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Ebiil Channel


Conservation benefit: Support for Ebiil Channel Marine Conservation Area

Community benefit: Equipment and training for local rangers monitoring the conservation area

Date Approved: 07.2001


This project protects ocean ecosystems, making coastal communities more economically and physically secure in the face of climate change.

The island nation of Palau is famous for its coral reefs and incredibly diverse sea life. In 2000, Seacology funded demarcation buoys and training for rangers for the newly created Ngemai Marine Conservation Area. The project proved highly successful and inspired other villages to create their own marine conservation areas. The recently established Ebiil Channel Marine Conservation Area is 15 times larger than Ngemai’s. It is the most important grouper aggregation site in Palau. As in the Ngemai conservation area, harvesting fish will be prohibited in the Ebiil marine reserve.

Though the Ebiil Channel Marine Conservation Area is now legally established, the community lacks the resources needed to make the conservation area a reality. With Seacology’s support, the Palau Conservation Society (PCS) has worked with the local village to buy 13 demarcation buoys, equipment for a patrol boat, and appropriate signage. PCS is also facilitating the training of two rangers from the local community to monitor the conservation area.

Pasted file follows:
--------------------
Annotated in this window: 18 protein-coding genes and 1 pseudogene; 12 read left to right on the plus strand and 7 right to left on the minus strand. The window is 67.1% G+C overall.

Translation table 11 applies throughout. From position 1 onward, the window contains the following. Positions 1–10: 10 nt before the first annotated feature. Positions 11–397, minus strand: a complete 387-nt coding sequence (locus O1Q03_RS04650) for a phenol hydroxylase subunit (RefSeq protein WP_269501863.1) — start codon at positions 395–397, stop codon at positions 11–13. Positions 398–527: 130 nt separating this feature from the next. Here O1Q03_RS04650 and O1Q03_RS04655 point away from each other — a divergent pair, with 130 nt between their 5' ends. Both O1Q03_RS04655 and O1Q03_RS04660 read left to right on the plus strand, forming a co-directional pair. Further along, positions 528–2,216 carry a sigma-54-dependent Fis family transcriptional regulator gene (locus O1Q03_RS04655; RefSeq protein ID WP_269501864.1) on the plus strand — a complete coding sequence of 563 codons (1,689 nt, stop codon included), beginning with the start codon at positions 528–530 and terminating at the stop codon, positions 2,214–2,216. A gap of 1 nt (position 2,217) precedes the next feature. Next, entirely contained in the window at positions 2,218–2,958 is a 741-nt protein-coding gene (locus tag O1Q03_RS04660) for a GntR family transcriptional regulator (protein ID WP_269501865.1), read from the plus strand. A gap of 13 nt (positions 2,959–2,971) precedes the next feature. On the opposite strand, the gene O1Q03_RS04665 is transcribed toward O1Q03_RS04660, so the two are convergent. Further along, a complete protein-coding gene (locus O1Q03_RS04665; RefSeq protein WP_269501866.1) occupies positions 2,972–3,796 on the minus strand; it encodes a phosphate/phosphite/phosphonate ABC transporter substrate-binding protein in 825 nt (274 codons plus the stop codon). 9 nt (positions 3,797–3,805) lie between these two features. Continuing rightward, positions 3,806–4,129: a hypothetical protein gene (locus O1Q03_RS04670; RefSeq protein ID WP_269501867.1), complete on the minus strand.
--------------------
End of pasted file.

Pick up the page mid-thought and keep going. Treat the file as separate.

Project Updates

July 2007

After her site visits in Micronesia, Seacology Senior Program Officer Karen Peterson reports that PCS director Tiare Holme stated that protection for the Ebiil Channel Marine Conservation Area, which was due to expire in 2006, has been extended in perpetuity.

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July 2005

The Ebiil Society continues to work with local communities to manage the area, implement conservation education, and record traditional knowledge about reef species and habitats. Palau Conservation Society (PCS) also uses this site to demonstrate the ability to restore biodiversity through conservation. Community members report a ripple effect increase in the variety of fish in the surrounding marine areas just outside the conservation area.

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July 2004

The legislature met in early 2003 and voted to extend the Ebiil Channel Marine Conservation Area for another three years as a no-take area. The Ebiil Society was formed as a community-based organization comprised of fishermen, teachers and others dedicated to the conservation of Ebiil Channel. They are working with local communities to implement conservation education, record traditional knowledge about reef species and habitats and to create a map of the northern reefs area documenting all known traditional place names.

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